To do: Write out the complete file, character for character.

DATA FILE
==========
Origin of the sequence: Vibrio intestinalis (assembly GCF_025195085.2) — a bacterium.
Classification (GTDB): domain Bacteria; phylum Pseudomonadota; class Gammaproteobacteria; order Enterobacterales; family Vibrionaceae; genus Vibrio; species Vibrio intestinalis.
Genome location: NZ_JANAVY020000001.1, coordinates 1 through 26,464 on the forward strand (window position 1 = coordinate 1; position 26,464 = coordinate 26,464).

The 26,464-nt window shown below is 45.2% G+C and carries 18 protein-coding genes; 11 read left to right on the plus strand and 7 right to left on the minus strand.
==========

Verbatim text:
Origin of the sequence: Vibrio intestinalis (assembly GCF_025195085.2) — a bacterium.
Classification (GTDB): domain Bacteria; phylum Pseudomonadota; class Gammaproteobacteria; order Enterobacterales; family Vibrionaceae; genus Vibrio; species Vibrio intestinalis.
Genome location: NZ_JANAVY020000001.1, coordinates 1 through 26,464 on the forward strand (window position 1 = coordinate 1; position 26,464 = coordinate 26,464).

The 26,464-nt window shown below is 45.2% G+C and carries 18 protein-coding genes; 11 read left to right on the plus strand and 7 right to left on the minus strand.